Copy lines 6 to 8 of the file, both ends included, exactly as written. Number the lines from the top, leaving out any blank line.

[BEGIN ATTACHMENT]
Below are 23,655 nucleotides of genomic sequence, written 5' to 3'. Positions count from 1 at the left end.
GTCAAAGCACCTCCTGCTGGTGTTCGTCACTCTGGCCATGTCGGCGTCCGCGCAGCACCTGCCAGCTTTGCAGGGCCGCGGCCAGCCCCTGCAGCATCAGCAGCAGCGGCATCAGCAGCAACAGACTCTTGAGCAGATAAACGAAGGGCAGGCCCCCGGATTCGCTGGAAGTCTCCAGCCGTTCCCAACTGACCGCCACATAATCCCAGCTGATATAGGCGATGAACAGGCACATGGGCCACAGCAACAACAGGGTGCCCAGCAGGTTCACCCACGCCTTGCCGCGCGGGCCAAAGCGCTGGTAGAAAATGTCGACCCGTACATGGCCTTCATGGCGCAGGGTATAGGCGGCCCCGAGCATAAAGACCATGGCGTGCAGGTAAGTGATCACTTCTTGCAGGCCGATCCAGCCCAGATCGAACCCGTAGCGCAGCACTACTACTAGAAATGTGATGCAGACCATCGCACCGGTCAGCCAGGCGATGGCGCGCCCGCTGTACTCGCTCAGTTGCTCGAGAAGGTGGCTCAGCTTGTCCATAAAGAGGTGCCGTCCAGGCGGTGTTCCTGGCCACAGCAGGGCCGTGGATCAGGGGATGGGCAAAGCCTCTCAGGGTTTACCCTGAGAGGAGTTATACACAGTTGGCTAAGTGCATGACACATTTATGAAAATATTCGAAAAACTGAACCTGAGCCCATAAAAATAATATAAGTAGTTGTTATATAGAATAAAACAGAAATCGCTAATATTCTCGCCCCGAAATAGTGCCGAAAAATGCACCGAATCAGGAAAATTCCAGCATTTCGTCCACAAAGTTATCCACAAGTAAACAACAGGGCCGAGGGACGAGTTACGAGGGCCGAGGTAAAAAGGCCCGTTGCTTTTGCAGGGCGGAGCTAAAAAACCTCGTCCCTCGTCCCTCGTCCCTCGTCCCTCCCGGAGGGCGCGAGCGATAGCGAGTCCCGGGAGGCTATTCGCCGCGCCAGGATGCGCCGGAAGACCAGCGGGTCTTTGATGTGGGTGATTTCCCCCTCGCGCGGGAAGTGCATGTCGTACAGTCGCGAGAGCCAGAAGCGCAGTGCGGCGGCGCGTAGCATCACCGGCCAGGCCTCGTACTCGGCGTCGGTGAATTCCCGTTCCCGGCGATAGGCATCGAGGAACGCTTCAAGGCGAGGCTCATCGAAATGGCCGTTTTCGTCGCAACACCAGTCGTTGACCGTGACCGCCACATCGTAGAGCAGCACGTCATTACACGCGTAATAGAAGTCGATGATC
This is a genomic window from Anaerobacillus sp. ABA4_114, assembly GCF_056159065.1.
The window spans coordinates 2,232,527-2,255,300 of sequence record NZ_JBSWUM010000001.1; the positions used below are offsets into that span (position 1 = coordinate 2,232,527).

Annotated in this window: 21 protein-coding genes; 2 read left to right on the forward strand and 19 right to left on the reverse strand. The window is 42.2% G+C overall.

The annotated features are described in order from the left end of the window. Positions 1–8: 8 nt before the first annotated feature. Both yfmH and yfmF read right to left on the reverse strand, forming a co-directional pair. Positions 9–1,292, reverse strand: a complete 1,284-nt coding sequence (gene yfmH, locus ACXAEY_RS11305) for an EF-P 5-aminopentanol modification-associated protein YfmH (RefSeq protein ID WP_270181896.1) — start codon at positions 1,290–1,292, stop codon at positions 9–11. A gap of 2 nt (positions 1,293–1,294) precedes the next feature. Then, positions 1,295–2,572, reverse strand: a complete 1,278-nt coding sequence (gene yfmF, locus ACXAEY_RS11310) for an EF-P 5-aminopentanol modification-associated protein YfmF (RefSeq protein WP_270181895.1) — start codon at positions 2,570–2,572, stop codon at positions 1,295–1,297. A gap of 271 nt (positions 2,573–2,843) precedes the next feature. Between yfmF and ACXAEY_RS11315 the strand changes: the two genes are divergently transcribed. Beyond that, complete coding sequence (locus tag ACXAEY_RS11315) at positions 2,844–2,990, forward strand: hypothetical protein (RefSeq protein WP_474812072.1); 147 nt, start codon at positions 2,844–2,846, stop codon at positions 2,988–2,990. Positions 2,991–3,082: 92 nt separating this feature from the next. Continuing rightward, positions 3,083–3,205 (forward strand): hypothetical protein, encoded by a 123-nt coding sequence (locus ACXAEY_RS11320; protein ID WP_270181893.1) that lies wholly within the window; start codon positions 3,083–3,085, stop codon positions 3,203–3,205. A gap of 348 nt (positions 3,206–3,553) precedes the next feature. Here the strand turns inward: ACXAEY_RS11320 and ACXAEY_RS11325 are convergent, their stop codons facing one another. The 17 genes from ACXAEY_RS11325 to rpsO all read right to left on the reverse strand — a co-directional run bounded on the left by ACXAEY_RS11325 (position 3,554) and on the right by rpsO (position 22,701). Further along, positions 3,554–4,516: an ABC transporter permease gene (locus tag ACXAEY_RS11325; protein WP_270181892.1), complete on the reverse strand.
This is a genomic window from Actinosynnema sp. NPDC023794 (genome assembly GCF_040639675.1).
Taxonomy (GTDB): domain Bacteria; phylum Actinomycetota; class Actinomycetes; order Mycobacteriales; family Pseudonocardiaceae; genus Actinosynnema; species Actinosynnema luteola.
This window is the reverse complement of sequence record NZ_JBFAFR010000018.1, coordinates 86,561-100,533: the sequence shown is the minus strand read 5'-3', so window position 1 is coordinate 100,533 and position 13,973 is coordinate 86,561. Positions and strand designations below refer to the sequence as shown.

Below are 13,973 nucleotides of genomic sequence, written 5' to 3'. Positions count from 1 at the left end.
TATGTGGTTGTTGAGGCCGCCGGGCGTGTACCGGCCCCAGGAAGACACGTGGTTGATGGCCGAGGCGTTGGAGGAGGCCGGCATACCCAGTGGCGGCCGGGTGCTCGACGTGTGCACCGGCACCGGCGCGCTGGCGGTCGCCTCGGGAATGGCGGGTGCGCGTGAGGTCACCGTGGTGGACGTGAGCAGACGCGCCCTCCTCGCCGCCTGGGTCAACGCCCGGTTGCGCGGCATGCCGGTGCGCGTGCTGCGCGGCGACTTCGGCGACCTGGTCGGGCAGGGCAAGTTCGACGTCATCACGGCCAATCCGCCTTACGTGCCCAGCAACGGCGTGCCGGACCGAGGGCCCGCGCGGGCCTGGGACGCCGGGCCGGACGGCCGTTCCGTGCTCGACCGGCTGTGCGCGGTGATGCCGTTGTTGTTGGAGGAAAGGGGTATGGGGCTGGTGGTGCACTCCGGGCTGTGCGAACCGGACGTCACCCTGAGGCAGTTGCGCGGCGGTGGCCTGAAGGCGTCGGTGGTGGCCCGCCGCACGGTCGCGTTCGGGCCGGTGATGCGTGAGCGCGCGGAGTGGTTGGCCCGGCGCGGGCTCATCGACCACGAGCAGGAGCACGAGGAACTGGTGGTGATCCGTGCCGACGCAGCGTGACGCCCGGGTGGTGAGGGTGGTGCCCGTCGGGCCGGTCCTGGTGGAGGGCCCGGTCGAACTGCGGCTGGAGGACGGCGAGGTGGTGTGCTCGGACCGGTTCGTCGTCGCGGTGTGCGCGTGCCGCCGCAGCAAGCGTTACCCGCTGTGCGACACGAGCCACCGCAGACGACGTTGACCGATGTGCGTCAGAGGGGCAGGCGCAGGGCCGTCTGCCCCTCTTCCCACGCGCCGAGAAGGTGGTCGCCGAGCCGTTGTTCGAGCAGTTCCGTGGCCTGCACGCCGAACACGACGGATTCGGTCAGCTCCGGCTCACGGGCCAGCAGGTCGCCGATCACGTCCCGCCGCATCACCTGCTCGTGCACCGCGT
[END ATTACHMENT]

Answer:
The annotated features are described in order from the left end of the window. Positions 1–8: 8 nt before the first annotated feature. Both yfmH and yfmF read right to left on the reverse strand, forming a co-directional pair. Positions 9–1,292, reverse strand: a complete 1,284-nt coding sequence (gene yfmH, locus ACXAEY_RS11305) for an EF-P 5-aminopentanol modification-associated protein YfmH (RefSeq protein ID WP_270181896.1) — start codon at positions 1,290–1,292, stop codon at positions 9–11. A gap of 2 nt (positions 1,293–1,294) precedes the next feature. Then, positions 1,295–2,572, reverse strand: a complete 1,278-nt coding sequence (gene yfmF, locus ACXAEY_RS11310) for an EF-P 5-aminopentanol modification-associated protein YfmF (RefSeq protein WP_270181895.1) — start codon at positions 2,570–2,572, stop codon at positions 1,295–1,297. A gap of 271 nt (positions 2,573–2,843) precedes the next feature. Between yfmF and ACXAEY_RS11315 the strand changes: the two genes are divergently transcribed. Beyond that, complete coding sequence (locus tag ACXAEY_RS11315) at positions 2,844–2,990, forward strand: hypothetical protein (RefSeq protein WP_474812072.1); 147 nt, start codon at positions 2,844–2,846, stop codon at positions 2,988–2,990. Positions 2,991–3,082: 92 nt separating this feature from the next. Continuing rightward, positions 3,083–3,205 (forward strand): hypothetical protein, encoded by a 123-nt coding sequence (locus ACXAEY_RS11320; protein ID WP_270181893.1) that lies wholly within the window; start codon positions 3,083–3,085, stop codon positions 3,203–3,205. A gap of 348 nt (positions 3,206–3,553) precedes the next feature. Here the strand turns inward: ACXAEY_RS11320 and ACXAEY_RS11325 are convergent, their stop codons facing one another. The 17 genes from ACXAEY_RS11325 to rpsO all read right to left on the reverse strand — a co-directional run bounded on the left by ACXAEY_RS11325 (position 3,554) and on the right by rpsO (position 22,701). Further along, positions 3,554–4,516: an ABC transporter permease gene (locus tag ACXAEY_RS11325; protein WP_270181892.1), complete on the reverse strand.
This is a genomic window from Actinosynnema sp. NPDC023794 (genome assembly GCF_040639675.1).
Taxonomy (GTDB): domain Bacteria; phylum Actinomycetota; class Actinomycetes; order Mycobacteriales; family Pseudonocardiaceae; genus Actinosynnema; species Actinosynnema luteola.